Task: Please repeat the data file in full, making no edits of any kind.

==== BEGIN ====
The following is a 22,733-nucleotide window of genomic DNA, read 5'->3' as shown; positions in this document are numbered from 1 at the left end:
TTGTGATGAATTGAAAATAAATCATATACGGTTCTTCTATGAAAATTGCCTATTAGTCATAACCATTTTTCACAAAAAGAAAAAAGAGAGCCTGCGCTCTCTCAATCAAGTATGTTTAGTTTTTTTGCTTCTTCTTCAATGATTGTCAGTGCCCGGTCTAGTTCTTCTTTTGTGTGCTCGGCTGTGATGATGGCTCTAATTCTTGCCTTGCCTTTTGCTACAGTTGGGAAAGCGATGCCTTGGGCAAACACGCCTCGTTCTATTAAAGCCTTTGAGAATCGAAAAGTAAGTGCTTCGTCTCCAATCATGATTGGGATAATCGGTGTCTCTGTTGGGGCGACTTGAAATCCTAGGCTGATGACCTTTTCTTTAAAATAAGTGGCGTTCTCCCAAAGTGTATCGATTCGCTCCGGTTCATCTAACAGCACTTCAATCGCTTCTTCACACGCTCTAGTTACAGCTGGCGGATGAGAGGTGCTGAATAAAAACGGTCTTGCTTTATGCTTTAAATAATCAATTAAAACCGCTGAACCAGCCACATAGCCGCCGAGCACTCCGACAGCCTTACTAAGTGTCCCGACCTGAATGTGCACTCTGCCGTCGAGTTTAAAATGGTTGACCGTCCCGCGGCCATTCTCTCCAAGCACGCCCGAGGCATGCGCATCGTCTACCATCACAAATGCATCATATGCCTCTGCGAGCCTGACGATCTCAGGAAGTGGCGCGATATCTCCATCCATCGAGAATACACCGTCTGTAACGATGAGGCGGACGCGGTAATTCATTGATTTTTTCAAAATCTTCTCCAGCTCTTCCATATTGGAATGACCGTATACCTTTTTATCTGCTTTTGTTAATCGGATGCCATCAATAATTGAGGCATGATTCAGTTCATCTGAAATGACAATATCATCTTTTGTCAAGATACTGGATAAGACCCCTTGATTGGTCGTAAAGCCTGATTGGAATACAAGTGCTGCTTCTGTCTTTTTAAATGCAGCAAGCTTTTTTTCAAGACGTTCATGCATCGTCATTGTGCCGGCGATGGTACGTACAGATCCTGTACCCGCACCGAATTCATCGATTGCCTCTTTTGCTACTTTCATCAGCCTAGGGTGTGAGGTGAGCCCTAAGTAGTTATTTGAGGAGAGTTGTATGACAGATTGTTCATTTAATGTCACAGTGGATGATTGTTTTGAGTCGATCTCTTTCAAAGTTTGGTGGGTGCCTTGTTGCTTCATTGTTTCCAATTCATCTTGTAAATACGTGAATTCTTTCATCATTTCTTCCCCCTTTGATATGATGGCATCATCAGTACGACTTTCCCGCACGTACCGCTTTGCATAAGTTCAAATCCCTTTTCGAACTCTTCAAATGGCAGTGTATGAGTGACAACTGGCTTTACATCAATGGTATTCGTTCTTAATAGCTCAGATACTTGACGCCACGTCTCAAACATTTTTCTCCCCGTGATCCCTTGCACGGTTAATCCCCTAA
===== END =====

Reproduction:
The following is a 22,733-nucleotide window of genomic DNA, read 5'->3' as shown; positions in this document are numbered from 1 at the left end:
TTGTGATGAATTGAAAATAAATCATATACGGTTCTTCTATGAAAATTGCCTATTAGTCATAACCATTTTTCACAAAAAGAAAAAAGAGAGCCTGCGCTCTCTCAATCAAGTATGTTTAGTTTTTTTGCTTCTTCTTCAATGATTGTCAGTGCCCGGTCTAGTTCTTCTTTTGTGTGCTCGGCTGTGATGATGGCTCTAATTCTTGCCTTGCCTTTTGCTACAGTTGGGAAAGCGATGCCTTGGGCAAACACGCCTCGTTCTATTAAAGCCTTTGAGAATCGAAAAGTAAGTGCTTCGTCTCCAATCATGATTGGGATAATCGGTGTCTCTGTTGGGGCGACTTGAAATCCTAGGCTGATGACCTTTTCTTTAAAATAAGTGGCGTTCTCCCAAAGTGTATCGATTCGCTCCGGTTCATCTAACAGCACTTCAATCGCTTCTTCACACGCTCTAGTTACAGCTGGCGGATGAGAGGTGCTGAATAAAAACGGTCTTGCTTTATGCTTTAAATAATCAATTAAAACCGCTGAACCAGCCACATAGCCGCCGAGCACTCCGACAGCCTTACTAAGTGTCCCGACCTGAATGTGCACTCTGCCGTCGAGTTTAAAATGGTTGACCGTCCCGCGGCCATTCTCTCCAAGCACGCCCGAGGCATGCGCATCGTCTACCATCACAAATGCATCATATGCCTCTGCGAGCCTGACGATCTCAGGAAGTGGCGCGATATCTCCATCCATCGAGAATACACCGTCTGTAACGATGAGGCGGACGCGGTAATTCATTGATTTTTTCAAAATCTTCTCCAGCTCTTCCATATTGGAATGACCGTATACCTTTTTATCTGCTTTTGTTAATCGGATGCCATCAATAATTGAGGCATGATTCAGTTCATCTGAAATGACAATATCATCTTTTGTCAAGATACTGGATAAGACCCCTTGATTGGTCGTAAAGCCTGATTGGAATACAAGTGCTGCTTCTGTCTTTTTAAATGCAGCAAGCTTTTTTTCAAGACGTTCATGCATCGTCATTGTGCCGGCGATGGTACGTACAGATCCTGTACCCGCACCGAATTCATCGATTGCCTCTTTTGCTACTTTCATCAGCCTAGGGTGTGAGGTGAGCCCTAAGTAGTTATTTGAGGAGAGTTGTATGACAGATTGTTCATTTAATGTCACAGTGGATGATTGTTTTGAGTCGATCTCTTTCAAAGTTTGGTGGGTGCCTTGTTGCTTCATTGTTTCCAATTCATCTTGTAAATACGTGAATTCTTTCATCATTTCTTCCCCCTTTGATATGATGGCATCATCAGTACGACTTTCCCGCACGTACCGCTTTGCATAAGTTCAAATCCCTTTTCGAACTCTTCAAATGGCAGTGTATGAGTGACAACTGGCTTTACATCAATGGTATTCGTTCTTAATAGCTCAGATACTTGACGCCACGTCTCAAACATTTTTCTCCCCGTGATCCCTTGCACGGTTAATCCCCTAA